Yes, this disease can make people confused and forget things, like people’s names or events. You might just remind him of your uncle! If he calls you the wrong name again, try not to correct him because this could make him even more confused or frustrated. 

“I saw Grandma yelling at you the other day. Is she mad?” 

Alzheimer’s disease causes changes in how people communicate, and sometimes they might lash out if they feel frustrated or unhappy. But your Grandma still loves me – and you – and was just having a bad day.” 

“How should I act around Grandma now?” 

Even though she may not be able to take you to get ice cream anymore, you can still spend time with her and be there for her. Show her you love her by painting her pictures, telling her stories, or simply sitting next to her on the couch. Her brain may change, but she will always be able to feel your love and appreciate your presence. 

Plan Activities

Your child may fixate on the idea that their grandparent can no longer take them to the movies or play ball with them. While it’s natural and acceptable to mourn the loss of what their grandparent used to do, try to direct their attention to what their grandparent can still do. Planning activities that they can enjoy together can be special and memorable for both the child and their grandparent. Some suggestions include:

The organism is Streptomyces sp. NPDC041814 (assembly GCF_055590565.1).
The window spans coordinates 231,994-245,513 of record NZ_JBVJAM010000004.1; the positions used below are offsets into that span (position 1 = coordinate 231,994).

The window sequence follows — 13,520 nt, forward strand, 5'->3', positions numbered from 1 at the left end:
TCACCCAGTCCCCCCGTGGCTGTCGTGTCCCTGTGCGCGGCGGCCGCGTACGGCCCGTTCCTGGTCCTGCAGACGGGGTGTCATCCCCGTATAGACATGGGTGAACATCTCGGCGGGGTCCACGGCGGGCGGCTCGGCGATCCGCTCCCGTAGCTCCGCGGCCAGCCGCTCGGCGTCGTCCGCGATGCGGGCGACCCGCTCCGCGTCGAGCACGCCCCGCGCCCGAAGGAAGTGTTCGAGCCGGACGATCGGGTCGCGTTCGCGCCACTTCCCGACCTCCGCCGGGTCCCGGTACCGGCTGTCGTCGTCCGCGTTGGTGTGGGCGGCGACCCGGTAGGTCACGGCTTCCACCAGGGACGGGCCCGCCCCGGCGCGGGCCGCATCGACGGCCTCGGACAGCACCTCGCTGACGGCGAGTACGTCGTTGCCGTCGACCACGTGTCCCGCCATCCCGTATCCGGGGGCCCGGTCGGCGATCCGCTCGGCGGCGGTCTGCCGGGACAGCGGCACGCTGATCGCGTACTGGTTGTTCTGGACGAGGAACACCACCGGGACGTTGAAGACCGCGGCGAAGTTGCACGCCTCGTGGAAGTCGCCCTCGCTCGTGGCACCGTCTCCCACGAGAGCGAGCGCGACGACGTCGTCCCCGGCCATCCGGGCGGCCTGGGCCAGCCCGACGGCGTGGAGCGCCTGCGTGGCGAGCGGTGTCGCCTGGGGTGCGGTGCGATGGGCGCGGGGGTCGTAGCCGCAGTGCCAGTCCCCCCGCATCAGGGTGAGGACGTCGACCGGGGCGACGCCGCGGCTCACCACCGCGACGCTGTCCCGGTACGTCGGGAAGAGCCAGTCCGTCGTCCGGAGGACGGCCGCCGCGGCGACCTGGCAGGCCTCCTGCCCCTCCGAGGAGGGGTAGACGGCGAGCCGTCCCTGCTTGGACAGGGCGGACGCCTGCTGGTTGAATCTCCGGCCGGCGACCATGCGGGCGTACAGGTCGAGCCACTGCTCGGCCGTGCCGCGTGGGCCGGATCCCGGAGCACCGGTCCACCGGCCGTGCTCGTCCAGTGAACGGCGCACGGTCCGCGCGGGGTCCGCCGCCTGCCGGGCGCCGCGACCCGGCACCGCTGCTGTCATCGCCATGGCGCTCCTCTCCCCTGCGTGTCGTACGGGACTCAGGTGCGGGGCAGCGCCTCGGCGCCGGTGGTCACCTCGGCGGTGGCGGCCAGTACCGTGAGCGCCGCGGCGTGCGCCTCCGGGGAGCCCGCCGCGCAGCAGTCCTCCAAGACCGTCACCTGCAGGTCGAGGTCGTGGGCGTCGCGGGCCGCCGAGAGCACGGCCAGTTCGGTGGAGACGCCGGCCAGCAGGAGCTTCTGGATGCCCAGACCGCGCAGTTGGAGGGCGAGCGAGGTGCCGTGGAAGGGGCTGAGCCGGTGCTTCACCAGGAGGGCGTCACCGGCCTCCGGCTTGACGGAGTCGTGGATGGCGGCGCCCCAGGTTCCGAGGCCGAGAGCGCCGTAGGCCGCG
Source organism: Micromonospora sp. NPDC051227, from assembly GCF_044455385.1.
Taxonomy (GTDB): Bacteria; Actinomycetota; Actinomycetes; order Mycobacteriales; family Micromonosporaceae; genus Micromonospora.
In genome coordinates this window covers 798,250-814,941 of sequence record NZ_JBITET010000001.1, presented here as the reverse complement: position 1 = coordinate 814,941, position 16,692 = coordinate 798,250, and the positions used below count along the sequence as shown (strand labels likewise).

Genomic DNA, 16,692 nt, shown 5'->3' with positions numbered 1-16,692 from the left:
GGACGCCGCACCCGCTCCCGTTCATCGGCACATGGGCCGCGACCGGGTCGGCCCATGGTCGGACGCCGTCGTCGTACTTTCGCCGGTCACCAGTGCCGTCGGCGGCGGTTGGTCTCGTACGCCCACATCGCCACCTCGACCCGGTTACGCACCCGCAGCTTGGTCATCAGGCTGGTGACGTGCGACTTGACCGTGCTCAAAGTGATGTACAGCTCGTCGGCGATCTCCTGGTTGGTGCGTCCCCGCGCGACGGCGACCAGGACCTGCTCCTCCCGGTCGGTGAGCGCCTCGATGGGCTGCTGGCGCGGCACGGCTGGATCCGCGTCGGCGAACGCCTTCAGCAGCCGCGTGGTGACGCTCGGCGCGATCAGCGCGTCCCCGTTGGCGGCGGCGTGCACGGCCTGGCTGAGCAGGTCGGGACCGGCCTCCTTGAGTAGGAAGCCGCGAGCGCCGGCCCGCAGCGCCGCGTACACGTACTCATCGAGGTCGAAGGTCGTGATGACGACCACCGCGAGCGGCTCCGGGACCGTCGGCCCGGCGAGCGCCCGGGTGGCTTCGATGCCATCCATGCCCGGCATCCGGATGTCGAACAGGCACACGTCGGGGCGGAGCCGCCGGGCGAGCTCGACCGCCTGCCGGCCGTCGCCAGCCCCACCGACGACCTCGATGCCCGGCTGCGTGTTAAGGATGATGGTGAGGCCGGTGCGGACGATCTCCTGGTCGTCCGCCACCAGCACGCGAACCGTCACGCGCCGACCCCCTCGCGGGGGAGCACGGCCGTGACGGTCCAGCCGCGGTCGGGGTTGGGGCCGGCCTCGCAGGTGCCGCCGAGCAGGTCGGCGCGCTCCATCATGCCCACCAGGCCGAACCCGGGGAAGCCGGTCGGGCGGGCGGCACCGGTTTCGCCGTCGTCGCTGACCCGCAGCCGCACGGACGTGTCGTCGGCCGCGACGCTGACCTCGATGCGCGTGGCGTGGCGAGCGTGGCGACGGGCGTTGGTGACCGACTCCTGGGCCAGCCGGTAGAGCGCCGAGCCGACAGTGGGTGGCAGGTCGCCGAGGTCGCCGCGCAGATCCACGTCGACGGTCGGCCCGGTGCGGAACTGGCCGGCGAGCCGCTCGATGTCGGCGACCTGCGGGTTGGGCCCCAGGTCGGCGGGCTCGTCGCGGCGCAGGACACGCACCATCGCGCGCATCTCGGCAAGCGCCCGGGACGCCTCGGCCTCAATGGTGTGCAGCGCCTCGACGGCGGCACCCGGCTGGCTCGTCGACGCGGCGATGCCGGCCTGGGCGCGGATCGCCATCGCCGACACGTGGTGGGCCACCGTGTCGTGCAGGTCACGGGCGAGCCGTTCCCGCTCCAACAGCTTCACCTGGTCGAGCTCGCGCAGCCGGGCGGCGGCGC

• Baking cookies
  • Painting or drawing a picture 
  • Taking a walk around the neighborhood
  • Doing a jigsaw puzzle  
  • Looking at old family photos or make a scrapbook 
  • Reading a book 
  • Sharing favorite music 

Sharing these small moments can let children know that their grandparent is still the same person they love, even though they are sick. 

Be There For Them. We’re There For You. 

Dementia impacts everybody differently, including children. When explaining to a child that their grandparent or older family member has dementia, the most important thing you can do is be there for them. 

Answer their questions honestly and help them learn as much or as little about the disease as they choose to. Reassure them that whatever they are feeling is normal and that they should feel safe and comfortable to express these feelings. Above all else, make sure they know you are there for them. Whether it’s a loving smile, a hug, or a special activity, let them know they are not alone or forgotten during this time. 

We want to let you know that you are not forgotten or alone during this time, either. Dementia can be challenging, isolating, and overwhelming, but Bella Groves offers moments of peace and confidence. Our dementia education program and residential care services create feelings of unconditional joy for families in San Antonio that are impacted by dementia, including those children who might be confused about what’s going on with Grandma. Bella Groves is here for you – for all of you. 
To discover our dementia resources, education, and community, we invite you to visit our website.